There has been some question regarding the spelling of the word “molding”. Why does it sometimes appear without the “u” in the word? Can this be explained rationally? Why, yes it can. Here is a very short history:
Woodworking can be considered one of the world’s oldest artforms. Therefore, the art and craft of forming wood in America has deep roots in England and far beyond. In the English speaking world, carpenters turned into cabinet makers and on through the process of everything “wood”. Eventually people looked for ways to improve their surroundings and to define and differentiate themselves from others. They also had money and resources so the concept of decorative woodworking evolved. This is where wood moulding enters the fray in homes and furniture making.
The idea of mouldings goes back much farther, and, as stated in Wikipedia “At their simplest, moldings are a means of applying light and dark shaded stripes to a structure or object without having to change the material or apply pigment. The contrast of dark and light areas gives definition to the object … Together, these basic elements and their variants form a decorative vocabulary which can be assembled and rearranged in endless combinations. This vocabulary is at the core of both Classical architecture and Gothic architecture.”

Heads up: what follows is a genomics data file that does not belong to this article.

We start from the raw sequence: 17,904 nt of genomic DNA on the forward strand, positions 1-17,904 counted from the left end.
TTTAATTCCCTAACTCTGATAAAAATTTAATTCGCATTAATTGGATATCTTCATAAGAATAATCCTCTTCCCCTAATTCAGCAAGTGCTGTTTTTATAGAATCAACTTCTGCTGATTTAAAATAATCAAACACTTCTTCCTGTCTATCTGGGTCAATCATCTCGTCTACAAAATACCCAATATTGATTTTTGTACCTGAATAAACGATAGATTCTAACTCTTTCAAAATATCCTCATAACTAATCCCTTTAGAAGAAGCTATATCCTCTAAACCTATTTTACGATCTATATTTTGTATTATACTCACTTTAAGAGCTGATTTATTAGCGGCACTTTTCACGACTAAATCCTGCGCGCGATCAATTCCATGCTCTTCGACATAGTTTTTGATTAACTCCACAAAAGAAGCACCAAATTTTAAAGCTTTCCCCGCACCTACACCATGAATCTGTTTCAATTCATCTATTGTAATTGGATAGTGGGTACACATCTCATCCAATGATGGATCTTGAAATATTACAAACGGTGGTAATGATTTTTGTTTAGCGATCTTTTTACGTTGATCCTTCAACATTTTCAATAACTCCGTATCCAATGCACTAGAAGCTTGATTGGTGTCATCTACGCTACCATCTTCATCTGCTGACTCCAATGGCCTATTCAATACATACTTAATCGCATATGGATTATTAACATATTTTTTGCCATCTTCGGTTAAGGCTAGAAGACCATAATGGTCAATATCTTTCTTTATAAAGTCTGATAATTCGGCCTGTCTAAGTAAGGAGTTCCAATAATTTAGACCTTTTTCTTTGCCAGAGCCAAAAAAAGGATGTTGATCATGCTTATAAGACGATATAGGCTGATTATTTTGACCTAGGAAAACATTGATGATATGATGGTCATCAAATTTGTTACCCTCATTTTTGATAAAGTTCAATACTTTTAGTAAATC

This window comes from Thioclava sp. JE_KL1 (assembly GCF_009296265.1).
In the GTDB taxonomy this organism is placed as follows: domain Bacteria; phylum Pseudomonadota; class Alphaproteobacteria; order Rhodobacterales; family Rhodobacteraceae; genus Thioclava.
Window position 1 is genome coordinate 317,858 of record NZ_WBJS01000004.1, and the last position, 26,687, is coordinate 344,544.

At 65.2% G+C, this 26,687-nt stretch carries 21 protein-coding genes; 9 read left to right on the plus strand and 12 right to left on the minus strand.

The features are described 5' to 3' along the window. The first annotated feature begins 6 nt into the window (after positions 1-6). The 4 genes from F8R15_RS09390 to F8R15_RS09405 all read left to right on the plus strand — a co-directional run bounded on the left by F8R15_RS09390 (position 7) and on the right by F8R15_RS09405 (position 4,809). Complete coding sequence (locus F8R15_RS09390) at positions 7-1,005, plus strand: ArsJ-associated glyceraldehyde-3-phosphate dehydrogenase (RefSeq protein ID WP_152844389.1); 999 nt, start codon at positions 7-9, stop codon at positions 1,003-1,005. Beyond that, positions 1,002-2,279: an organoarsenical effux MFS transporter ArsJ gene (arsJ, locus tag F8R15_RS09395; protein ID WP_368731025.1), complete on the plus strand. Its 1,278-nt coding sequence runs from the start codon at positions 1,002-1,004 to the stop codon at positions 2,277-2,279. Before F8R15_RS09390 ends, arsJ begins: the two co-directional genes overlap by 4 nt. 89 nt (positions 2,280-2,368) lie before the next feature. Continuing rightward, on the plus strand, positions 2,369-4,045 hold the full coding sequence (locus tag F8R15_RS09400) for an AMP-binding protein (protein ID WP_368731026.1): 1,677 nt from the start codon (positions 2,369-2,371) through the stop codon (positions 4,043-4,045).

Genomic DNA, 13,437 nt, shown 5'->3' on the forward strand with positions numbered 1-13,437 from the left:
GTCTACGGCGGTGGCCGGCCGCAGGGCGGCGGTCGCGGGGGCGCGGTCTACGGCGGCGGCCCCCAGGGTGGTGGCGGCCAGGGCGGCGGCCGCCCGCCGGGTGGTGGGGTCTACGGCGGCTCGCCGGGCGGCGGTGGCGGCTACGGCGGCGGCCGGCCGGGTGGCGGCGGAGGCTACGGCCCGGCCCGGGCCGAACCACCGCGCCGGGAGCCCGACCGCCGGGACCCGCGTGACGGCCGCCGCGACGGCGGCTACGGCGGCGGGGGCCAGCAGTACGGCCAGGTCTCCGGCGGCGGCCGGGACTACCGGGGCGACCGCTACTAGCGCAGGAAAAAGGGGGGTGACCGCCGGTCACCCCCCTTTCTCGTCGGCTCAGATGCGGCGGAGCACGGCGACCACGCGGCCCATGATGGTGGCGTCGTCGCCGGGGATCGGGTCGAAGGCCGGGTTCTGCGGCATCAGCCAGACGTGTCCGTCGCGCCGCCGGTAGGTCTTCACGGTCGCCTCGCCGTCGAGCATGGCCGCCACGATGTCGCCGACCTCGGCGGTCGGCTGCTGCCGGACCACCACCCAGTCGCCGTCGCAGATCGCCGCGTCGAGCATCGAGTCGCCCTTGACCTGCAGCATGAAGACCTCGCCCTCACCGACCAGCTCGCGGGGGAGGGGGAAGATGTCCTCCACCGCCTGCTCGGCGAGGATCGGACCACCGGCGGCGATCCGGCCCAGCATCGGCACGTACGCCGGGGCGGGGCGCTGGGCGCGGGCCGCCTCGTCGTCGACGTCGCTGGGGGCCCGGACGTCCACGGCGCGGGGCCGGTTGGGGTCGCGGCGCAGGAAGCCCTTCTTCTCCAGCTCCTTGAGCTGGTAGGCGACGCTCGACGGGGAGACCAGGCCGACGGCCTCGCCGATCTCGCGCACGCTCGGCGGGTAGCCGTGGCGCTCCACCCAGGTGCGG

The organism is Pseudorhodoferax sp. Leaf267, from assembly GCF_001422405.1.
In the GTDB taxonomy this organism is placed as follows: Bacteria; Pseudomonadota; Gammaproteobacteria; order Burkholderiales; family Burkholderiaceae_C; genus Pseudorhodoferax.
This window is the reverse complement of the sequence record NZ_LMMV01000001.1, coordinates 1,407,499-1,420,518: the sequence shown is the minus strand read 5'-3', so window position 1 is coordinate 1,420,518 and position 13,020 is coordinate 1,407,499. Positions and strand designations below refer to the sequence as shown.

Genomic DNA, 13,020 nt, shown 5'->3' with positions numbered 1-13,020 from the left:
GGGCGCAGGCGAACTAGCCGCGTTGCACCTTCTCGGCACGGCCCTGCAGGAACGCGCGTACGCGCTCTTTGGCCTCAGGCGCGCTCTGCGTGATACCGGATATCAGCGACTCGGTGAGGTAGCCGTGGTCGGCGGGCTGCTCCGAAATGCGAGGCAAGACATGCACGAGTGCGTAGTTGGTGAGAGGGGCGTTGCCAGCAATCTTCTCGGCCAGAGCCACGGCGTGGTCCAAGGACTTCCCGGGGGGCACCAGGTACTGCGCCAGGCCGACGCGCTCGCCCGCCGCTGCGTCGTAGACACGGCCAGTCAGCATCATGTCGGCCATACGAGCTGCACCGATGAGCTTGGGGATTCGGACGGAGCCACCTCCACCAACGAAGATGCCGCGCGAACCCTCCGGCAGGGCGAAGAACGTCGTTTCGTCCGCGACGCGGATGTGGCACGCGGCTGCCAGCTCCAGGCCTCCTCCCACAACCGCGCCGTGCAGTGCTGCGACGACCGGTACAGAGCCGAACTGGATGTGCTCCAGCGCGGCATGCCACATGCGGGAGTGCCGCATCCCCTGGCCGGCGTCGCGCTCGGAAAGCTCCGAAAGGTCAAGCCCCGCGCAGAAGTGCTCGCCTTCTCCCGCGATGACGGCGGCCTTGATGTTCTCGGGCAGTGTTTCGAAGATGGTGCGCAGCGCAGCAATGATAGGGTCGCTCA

As you’ll notice, I use the word “moulding”. This version of the word is older and it originates in England, Australia and Canada and therefore will sometimes still be used in the northern United States, or, by companies who wish to preserve their “Old World” heritage in their company name.
Wood molding is actually the proper spelling for referring to the product in the United States and how we present the term on our site.